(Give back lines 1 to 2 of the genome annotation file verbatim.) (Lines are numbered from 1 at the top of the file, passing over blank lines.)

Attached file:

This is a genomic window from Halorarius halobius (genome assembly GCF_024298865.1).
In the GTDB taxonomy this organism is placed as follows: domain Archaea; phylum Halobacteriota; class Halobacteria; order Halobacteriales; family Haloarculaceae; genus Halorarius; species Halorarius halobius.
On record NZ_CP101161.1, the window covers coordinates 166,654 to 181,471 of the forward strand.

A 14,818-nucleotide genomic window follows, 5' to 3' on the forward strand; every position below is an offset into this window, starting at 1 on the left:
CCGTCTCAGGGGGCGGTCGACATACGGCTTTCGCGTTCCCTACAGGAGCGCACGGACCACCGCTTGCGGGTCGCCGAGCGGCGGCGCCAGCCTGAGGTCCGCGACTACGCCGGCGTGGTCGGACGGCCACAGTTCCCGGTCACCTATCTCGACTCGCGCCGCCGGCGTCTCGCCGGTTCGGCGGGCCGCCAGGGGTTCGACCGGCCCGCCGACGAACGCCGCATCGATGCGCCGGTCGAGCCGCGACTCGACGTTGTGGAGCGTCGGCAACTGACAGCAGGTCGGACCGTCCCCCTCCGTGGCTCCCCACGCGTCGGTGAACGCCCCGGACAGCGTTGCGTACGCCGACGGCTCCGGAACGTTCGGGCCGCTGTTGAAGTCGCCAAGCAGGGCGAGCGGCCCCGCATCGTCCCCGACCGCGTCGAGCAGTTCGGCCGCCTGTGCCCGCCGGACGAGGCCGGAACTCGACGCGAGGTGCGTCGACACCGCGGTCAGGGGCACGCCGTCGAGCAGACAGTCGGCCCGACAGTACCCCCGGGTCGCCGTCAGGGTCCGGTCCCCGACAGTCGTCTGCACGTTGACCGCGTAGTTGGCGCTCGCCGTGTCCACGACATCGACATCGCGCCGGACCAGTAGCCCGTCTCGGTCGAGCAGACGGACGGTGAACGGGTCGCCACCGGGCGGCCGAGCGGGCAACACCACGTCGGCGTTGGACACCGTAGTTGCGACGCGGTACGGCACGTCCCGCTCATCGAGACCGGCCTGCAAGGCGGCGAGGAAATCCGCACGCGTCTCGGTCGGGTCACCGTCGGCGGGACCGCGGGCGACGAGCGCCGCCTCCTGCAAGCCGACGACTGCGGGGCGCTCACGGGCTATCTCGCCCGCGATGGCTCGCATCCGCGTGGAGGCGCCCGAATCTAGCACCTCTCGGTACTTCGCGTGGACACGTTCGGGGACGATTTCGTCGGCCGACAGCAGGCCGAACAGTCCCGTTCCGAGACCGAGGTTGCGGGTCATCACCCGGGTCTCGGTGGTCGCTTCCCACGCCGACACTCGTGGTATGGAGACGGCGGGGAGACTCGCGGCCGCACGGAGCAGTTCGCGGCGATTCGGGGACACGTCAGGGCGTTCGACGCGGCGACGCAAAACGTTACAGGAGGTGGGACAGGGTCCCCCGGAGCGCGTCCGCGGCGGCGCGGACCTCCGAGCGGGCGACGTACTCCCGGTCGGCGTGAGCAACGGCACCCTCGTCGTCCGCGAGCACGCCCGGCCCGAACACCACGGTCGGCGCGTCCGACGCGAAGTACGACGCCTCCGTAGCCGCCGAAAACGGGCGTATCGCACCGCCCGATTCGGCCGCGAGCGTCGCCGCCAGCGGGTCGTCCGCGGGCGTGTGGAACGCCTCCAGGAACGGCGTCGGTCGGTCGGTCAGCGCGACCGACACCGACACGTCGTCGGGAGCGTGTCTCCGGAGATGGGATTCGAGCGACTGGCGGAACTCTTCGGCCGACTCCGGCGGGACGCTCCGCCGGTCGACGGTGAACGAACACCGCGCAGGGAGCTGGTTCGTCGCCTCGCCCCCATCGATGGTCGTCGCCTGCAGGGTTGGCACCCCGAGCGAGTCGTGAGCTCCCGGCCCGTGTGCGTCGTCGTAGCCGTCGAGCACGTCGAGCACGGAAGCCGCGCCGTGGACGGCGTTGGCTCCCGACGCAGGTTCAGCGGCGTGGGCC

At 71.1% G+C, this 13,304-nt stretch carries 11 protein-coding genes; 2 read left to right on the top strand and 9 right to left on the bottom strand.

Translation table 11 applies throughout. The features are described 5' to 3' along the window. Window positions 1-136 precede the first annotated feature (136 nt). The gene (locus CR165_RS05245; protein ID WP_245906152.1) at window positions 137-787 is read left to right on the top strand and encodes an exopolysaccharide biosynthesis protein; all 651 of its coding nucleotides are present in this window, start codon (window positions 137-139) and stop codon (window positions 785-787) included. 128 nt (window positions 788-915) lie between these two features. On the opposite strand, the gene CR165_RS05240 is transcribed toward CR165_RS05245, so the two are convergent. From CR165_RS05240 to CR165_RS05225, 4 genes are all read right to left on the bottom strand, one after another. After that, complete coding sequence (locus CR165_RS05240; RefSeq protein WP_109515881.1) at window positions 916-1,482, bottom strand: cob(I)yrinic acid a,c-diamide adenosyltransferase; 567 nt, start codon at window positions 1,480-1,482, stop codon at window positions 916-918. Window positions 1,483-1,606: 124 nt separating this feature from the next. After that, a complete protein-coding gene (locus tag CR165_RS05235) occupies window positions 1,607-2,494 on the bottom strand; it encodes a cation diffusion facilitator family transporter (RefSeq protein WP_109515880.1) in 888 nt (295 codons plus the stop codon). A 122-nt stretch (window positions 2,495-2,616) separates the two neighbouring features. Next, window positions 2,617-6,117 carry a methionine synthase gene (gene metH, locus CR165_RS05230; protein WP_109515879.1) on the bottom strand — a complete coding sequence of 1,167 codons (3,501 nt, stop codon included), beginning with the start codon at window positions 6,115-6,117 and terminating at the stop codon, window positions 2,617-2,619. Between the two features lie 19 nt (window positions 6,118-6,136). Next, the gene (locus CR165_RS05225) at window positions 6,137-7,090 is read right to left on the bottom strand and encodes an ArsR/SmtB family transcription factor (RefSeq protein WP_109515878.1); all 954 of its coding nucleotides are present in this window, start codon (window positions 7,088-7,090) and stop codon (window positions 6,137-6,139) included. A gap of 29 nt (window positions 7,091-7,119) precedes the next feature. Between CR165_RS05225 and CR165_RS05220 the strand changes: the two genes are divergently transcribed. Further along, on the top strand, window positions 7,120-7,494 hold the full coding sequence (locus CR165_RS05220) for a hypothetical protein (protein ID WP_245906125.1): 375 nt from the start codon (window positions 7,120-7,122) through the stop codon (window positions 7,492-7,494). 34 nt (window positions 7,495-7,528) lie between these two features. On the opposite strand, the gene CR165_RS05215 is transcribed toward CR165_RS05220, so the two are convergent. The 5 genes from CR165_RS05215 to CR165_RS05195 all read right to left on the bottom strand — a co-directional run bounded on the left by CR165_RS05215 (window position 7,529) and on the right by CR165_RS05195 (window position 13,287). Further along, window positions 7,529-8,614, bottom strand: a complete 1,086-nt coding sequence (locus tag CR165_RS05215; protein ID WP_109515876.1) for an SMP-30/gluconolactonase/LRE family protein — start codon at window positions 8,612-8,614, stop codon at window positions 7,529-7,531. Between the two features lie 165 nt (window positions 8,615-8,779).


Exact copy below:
This is a genomic window from Halorarius halobius (genome assembly GCF_024298865.1).
In the GTDB taxonomy this organism is placed as follows: domain Archaea; phylum Halobacteriota; class Halobacteria; order Halobacteriales; family Haloarculaceae; genus Halorarius; species Halorarius halobius.